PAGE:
AC Shoulder Separation
Shoulder Separations is different from shoulder dislocations, and represents an injury to the joint between the Clavicle (Collar bone) and the Acromion bone (the tip of the shoulder blade).
Most often Shoulder Separations occur from a fall directly on the tip of the shoulder blade, but it can also occur from a fall onto the elbow pushing up onto the shoulder.
Typically, the patient will have pain on the top of the shoulder, especially with movement of the arm. If it is severe enough, the shoulder may appear disfigured as if there is a bump or a high-riding clavicle bone. Movement of the shoulder and sleeping on the affected shoulder can cause significant pain.
Usually Dr. Steven Lee will start with an xray to help determine the grade of injury as well as to help rule out other diagnoses such as fractures. If needed, he may order additional radiologic studies such as an MRI or CAT Scan.
The treatment depends on a number of factors such as the grade/severity of the injury as well as patient factors such as age, activity level, and hand dominance. Those patients who are Grade 1, 2, and 3 (especially those who are older or less active) can often be treated with a simple sling for up to 6 weeks, pain medicines if needed, and physical therapy.
Those patients who are grade 4, 5, or 6, or have an open wound or skin that appears to be severely tented will typically be recommended surgery. Also, those patients with lesser grades who have continued symptoms despite nonoperative treatment may also opt to have surgery. Some patients may opt for surgery for cosmetic reasons.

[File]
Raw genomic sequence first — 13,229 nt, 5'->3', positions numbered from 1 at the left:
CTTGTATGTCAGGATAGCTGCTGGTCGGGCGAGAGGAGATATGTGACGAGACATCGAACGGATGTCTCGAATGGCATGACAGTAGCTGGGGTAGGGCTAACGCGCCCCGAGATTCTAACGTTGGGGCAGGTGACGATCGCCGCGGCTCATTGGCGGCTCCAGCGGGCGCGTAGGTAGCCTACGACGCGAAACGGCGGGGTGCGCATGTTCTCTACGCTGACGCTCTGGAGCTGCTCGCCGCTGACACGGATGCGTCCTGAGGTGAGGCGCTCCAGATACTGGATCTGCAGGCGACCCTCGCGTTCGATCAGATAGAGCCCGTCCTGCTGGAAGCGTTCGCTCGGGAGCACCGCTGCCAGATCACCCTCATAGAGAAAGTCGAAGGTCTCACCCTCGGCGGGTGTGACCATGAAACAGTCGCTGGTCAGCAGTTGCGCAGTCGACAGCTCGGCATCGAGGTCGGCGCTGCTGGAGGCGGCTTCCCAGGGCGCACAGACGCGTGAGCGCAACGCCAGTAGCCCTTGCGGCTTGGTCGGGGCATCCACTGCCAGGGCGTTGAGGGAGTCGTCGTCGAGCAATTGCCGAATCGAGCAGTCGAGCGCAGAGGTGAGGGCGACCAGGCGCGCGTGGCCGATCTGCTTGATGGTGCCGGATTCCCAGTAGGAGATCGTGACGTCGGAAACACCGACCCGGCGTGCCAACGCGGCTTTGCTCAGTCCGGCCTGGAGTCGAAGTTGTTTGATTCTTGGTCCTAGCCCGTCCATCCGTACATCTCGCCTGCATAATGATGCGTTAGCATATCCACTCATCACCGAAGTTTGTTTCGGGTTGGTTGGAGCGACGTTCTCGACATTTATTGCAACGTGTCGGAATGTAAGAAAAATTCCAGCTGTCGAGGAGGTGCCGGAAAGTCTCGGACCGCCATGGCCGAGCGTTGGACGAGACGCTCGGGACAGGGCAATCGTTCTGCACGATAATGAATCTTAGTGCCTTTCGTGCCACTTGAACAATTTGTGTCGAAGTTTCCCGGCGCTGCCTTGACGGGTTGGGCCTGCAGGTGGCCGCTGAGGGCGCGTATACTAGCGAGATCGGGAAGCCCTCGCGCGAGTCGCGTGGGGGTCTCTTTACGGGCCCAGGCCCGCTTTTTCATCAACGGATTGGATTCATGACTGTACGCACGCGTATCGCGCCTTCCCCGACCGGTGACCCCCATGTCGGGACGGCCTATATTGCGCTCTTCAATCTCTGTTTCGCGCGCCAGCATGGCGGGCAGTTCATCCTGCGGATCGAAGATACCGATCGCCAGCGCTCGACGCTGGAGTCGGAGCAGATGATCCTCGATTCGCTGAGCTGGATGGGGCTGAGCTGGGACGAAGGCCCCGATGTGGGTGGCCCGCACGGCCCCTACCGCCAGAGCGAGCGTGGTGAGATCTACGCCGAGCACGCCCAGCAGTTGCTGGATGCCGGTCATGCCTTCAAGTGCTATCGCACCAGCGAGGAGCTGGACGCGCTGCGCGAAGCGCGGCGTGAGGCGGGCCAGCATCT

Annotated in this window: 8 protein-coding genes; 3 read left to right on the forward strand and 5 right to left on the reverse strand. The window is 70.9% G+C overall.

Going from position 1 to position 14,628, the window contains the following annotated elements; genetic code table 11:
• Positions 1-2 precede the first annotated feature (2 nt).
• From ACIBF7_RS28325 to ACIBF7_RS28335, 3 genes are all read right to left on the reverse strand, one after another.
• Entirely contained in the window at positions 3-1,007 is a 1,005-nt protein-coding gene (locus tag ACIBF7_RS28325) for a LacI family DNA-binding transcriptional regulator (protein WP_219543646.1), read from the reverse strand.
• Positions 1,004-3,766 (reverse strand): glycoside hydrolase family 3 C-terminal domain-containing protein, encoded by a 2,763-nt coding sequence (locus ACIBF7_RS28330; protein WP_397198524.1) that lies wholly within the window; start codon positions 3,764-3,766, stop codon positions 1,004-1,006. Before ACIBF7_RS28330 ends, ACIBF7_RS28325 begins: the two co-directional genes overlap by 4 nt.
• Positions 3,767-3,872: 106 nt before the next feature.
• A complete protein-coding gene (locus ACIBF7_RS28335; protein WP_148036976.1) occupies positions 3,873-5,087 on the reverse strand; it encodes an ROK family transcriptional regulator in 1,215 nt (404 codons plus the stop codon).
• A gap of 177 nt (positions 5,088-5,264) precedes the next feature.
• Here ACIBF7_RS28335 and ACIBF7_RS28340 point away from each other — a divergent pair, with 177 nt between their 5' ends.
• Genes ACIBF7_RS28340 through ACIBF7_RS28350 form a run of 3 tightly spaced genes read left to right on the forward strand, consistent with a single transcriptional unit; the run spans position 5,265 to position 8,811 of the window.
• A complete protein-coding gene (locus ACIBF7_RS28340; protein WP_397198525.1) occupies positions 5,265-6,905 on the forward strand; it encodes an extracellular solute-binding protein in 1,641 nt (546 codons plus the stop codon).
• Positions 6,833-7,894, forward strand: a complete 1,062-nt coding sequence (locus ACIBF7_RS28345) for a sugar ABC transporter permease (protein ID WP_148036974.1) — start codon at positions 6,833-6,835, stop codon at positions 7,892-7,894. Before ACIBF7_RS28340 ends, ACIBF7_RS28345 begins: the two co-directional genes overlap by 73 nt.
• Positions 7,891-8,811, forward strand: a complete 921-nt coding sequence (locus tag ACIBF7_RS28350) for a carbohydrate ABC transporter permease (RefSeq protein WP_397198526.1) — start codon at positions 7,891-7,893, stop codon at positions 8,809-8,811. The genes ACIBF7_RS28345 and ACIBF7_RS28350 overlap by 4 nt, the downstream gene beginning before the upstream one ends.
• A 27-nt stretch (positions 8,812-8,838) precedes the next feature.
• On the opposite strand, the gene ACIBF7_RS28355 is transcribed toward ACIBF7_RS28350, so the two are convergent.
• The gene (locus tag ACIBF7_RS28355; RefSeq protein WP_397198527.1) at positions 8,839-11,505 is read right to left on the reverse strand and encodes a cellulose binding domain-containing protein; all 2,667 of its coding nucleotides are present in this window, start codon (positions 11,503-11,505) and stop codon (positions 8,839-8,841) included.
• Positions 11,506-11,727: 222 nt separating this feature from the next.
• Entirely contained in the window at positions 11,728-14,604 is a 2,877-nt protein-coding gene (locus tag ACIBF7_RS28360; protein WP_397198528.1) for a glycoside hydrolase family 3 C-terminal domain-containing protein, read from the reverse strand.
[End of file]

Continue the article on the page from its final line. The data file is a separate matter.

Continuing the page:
Dr. Steven Lee has literally pioneered the modern surgical treatment for shoulder separations, and is one of the world’s leading experts on this diagnosis. He has written 5 landmark research papers and has lectured around the country on the topic. Previous treatments prior to Dr. Lee’s research had unacceptably high failure rates. His research led to a reconstruction that utilizes a tendon graft that is Internally Braced, and that is now considered the gold standard utilized by most orthopaedic surgeons today. Learn more about scheduling surgery.
After surgery, Dr. Lee will typically recommend a sling to be worn full time for approximately 6 weeks. During this time it is important not to lift or carry anything more than a pound, and also not to extend the shoulder backwards. After 6 weeks, physical therapy will be recommended, which continues for up to 3 months. Full use of the shoulder typically takes 4-6 months.
Learn more about post-operative care.
*It is important to note that all of the information above is not specific to anyone and is subject to change based on many different factors including but not limited to individual patient, diagnosis, and treatment specific variables. It is provided as an educational service and is not intended to serve as medical advice. Anyone seeking specific orthopedic advice or assistance should consult Dr. Steven Lee or an orthopedic specialist of your choice.
*Dr. Steven Lee is a board certified orthopedic surgeon and is double fellowship trained in the areas of Hand and Upper Extremity Surgery, and Sports Medicine. He has offices in New York City, Scarsdale, and Westbury Long Island.